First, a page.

In December last year, the Minister of State for Finance Minister in charge of General Duties, Henry Musasizi tabled before Parliament, the budget estimates/ the national budget framework paper for the financial year 2024/25, amounting to 52.722 trillion shillings.
The 2024/25 financial year budget estimates indicate a 14 billion shillings government expenditure decline compared to the budget for the financial year 2023/24. However, the 2023/24 budget which was 52.736 trillion shillings has since increased to 56.2 trillion shillings following the passing of the supplementary budget of 3.5 trillion shillings by parliament on November 29, 2023.
The 2024/24 national budget framework paper has been released at a critical juncture for the country as it faces significant economic challenges that include among others; the sharp increase of the public debt which has put a significant strain on the country’s finances.
The recently released Auditor General’s Report of FY2022/23 shows that the total public debt as at June 30, 2023 amounted to a staggering 96.168 trillion shillings. This amount comprises Domestic Debt Stock of 43.696 trillion (45.4%) and External Debt Stock of 52.472 trillion shillings (54.6%).
In just one year, the debt has increased by 9.329 trillion (10.74%) compared to the previous year’s debt of 86.839 trillion as at June 30, 2022.
In addition, the economy has grown from 132.09 trillion shillings in FY 2018/19 to 184.895 trillion in FY 2022/23, indicating an increase of 52.805 trillion shillings (39.98%). However, this also means that the public debt is growing at a rate that is much higher than the GDP.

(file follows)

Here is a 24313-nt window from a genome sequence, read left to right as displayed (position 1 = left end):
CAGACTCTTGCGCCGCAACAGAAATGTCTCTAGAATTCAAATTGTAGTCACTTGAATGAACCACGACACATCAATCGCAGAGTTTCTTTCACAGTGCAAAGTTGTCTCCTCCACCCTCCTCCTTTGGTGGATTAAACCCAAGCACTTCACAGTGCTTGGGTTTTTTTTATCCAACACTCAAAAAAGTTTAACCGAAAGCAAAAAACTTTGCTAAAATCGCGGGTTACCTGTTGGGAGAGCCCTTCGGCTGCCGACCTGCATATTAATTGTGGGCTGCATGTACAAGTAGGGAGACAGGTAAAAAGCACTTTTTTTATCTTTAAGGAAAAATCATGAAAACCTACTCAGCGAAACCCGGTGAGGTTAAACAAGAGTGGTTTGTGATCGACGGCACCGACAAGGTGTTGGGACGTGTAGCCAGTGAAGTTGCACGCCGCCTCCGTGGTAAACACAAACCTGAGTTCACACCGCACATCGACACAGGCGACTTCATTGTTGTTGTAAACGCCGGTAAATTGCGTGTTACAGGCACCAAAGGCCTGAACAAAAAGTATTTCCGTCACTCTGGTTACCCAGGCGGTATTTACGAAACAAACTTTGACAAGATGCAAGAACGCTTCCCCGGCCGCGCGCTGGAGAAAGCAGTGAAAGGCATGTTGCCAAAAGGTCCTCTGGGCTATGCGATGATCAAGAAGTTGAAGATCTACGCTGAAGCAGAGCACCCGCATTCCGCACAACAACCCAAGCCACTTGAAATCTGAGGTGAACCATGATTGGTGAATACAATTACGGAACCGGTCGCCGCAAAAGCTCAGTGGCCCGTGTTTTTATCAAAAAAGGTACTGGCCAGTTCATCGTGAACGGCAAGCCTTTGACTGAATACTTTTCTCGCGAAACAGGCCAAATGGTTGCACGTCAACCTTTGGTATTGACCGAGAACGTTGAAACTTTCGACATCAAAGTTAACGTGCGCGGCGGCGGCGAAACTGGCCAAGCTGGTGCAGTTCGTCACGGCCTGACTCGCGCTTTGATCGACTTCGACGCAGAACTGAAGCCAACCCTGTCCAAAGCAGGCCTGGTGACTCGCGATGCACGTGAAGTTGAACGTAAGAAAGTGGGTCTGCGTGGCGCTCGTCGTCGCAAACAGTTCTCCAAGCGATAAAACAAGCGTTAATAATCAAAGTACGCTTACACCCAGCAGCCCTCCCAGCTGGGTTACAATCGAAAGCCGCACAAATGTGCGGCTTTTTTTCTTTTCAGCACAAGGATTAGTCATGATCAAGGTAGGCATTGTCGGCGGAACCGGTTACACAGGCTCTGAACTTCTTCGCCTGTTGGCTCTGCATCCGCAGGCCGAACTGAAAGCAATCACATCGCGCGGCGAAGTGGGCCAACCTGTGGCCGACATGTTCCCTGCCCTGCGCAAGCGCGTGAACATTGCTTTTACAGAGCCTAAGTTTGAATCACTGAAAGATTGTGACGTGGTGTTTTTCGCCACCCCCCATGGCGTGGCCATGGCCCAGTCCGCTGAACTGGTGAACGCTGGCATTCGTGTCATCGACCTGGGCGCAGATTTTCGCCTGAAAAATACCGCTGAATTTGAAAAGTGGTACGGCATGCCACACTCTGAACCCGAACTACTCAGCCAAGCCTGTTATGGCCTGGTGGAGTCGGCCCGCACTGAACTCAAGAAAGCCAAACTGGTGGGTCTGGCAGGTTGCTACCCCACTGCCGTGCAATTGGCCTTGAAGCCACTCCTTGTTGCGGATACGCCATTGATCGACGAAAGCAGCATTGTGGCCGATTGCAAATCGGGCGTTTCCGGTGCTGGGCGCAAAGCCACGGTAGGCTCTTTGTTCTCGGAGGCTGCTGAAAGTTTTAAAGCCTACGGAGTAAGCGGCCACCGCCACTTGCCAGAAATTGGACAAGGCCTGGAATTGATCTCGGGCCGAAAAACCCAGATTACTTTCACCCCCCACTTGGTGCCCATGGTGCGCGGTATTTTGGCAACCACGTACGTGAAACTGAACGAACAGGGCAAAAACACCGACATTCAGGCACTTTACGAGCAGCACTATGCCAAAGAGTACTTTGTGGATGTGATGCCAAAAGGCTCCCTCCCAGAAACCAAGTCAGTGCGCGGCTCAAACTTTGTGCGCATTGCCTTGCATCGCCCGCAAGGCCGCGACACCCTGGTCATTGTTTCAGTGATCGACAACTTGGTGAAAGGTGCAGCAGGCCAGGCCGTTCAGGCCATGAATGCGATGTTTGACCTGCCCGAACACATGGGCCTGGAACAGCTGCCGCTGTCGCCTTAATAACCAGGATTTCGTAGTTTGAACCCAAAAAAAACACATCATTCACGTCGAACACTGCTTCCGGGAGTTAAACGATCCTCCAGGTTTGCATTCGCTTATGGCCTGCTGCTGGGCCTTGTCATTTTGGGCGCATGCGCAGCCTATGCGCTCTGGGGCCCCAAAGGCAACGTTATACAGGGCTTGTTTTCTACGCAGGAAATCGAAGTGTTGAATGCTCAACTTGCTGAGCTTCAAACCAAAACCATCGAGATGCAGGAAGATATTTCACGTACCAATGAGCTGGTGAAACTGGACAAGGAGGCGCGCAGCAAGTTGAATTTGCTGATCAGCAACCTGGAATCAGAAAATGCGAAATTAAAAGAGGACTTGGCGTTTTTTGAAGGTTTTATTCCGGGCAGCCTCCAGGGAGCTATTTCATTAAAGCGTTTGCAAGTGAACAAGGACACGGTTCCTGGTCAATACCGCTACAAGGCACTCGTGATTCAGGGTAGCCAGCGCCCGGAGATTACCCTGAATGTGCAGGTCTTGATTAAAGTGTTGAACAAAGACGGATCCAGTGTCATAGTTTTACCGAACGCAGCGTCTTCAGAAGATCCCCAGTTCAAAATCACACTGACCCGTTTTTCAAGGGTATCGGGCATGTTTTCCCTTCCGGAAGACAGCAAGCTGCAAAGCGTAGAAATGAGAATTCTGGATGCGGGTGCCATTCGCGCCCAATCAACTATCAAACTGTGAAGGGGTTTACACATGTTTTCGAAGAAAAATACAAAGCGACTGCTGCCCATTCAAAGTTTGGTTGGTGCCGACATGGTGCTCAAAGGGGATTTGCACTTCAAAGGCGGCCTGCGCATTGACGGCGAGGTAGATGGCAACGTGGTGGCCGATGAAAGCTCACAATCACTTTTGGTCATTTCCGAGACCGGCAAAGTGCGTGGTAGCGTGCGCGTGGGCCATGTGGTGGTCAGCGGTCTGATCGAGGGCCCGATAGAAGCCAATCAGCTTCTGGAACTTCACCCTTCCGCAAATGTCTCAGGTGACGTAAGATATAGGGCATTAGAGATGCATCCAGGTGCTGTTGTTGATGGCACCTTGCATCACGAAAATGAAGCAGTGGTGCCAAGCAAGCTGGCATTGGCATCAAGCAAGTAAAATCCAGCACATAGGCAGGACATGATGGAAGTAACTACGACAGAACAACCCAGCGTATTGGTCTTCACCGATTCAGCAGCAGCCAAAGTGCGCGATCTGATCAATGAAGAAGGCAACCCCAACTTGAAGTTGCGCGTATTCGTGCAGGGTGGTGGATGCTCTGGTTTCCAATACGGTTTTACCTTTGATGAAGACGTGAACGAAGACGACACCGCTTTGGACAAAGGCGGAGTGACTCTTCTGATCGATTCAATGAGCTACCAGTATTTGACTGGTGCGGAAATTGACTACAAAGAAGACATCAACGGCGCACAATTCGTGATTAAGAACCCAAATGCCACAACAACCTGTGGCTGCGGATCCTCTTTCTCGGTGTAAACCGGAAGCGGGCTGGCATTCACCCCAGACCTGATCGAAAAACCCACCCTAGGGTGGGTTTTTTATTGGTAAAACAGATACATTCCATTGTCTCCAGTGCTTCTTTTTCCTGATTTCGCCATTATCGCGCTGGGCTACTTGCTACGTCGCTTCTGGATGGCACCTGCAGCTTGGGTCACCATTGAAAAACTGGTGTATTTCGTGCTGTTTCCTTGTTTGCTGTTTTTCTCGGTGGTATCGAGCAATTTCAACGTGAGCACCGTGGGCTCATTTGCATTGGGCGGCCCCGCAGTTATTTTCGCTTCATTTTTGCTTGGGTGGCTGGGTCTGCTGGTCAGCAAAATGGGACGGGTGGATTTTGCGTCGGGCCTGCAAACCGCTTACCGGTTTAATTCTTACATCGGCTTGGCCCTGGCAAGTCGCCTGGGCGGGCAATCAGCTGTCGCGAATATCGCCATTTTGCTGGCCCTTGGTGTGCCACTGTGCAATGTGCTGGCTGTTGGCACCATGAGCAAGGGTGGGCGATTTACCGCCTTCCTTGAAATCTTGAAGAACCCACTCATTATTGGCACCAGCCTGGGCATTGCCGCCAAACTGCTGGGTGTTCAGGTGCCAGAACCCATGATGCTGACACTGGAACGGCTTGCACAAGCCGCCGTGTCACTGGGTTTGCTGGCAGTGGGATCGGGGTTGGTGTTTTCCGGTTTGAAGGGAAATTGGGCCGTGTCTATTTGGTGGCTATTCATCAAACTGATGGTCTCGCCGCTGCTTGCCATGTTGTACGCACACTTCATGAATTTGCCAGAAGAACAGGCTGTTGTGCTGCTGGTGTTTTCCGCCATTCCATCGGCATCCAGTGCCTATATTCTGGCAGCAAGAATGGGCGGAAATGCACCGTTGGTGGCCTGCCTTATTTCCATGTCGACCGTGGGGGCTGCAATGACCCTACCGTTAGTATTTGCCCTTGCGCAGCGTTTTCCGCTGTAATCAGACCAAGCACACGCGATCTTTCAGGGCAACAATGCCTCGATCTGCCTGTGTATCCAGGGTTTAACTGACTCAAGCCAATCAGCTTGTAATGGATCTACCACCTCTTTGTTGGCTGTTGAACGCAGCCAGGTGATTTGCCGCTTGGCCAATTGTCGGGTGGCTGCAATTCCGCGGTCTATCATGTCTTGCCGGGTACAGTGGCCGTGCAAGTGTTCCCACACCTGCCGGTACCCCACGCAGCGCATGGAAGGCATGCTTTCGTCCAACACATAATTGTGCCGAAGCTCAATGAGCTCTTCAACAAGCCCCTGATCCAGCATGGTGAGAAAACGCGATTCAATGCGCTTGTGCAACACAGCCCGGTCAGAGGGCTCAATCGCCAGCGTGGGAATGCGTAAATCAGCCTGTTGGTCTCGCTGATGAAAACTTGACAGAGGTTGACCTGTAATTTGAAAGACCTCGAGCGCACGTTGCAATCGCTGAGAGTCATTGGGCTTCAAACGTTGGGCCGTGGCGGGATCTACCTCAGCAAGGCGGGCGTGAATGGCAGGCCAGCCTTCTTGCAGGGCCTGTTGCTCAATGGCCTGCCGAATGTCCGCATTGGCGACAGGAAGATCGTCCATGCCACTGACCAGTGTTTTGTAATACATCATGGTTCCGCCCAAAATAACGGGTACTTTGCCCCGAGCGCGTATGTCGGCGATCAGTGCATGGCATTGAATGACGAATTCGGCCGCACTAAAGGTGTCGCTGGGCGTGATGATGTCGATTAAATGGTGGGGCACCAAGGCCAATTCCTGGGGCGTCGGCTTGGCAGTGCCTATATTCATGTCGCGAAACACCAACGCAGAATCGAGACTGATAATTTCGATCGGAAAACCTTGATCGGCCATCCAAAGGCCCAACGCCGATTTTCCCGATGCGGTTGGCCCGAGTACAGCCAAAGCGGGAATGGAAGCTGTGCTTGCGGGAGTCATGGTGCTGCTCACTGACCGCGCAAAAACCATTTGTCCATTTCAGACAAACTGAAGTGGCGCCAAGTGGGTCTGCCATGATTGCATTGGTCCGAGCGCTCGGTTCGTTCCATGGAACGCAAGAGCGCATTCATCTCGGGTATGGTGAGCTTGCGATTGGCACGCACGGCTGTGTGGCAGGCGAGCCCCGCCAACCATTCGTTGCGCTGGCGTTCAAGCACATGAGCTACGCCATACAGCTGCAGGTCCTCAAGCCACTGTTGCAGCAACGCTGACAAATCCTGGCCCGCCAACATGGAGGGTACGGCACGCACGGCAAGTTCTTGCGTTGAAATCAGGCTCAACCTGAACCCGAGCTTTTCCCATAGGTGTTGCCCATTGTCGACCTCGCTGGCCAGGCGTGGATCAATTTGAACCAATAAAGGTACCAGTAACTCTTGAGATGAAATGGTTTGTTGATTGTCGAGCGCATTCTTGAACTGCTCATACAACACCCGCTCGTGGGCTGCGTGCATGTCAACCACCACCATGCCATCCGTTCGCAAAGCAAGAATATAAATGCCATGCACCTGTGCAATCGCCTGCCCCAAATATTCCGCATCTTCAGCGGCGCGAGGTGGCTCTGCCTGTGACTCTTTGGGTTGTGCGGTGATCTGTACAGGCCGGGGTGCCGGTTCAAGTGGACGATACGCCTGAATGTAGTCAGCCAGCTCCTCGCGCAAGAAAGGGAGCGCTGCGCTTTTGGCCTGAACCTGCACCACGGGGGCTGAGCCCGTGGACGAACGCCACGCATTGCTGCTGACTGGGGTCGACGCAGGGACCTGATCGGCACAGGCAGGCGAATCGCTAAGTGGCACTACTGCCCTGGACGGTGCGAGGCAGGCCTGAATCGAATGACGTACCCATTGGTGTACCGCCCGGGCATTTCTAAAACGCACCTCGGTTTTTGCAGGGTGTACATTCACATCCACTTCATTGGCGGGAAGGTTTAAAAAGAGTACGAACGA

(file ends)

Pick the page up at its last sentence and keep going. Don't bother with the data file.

Civil Society Budget Advocacy Group (CSBAG) – a coalition of civil society organizations says that the “worrying” trend of debt increase is due to the Government’s increased expenditure, which has exceeded the domestic revenue, thus leading to a fiscal deficit.
“As our debt stock is increasing, our domestic revenue is not meeting the targets, but in order for us to meet the obligations of paying debts, it is increasingly eating away on the money which would have been available for ordinary services like health, education, roads and others. That is a concern that we need to take note of,” says Jeff Wadulo, the Programme and Policy Advisor for CSBAG.
Recurrent Expenditure VS Development Expenditure: What is Govt’s Priority?
Recurrent expenditure refers to regular, ongoing expenses incurred by a government or organization such as salaries, utilities, and maintenance costs. On the other hand, development expenditure refers to investments made in projects and initiatives aimed at fostering long term growth such as infrastructure development and education programs.
The Public Finance Management Act (PFMA) 2015 provides for expenditures in the supplementary budgets that are unabsorbable, unavoidable, and unforeseeable. However, over the years, the public has witnessed Parliament approving supplementary budgets which do not meet the 3 criteria for supplementary financing as stated in the PFMA 2015.
For instance, Parliament passed the recent supplementary budget of 3.5 trillion shillings on November 29, 2023. However, approximately 2 trillion of the 3.5 trillion shillings was towards recurrent expenditure, with a large proportion set towards addressing shortfalls in expenditure, including teachers’ salaries.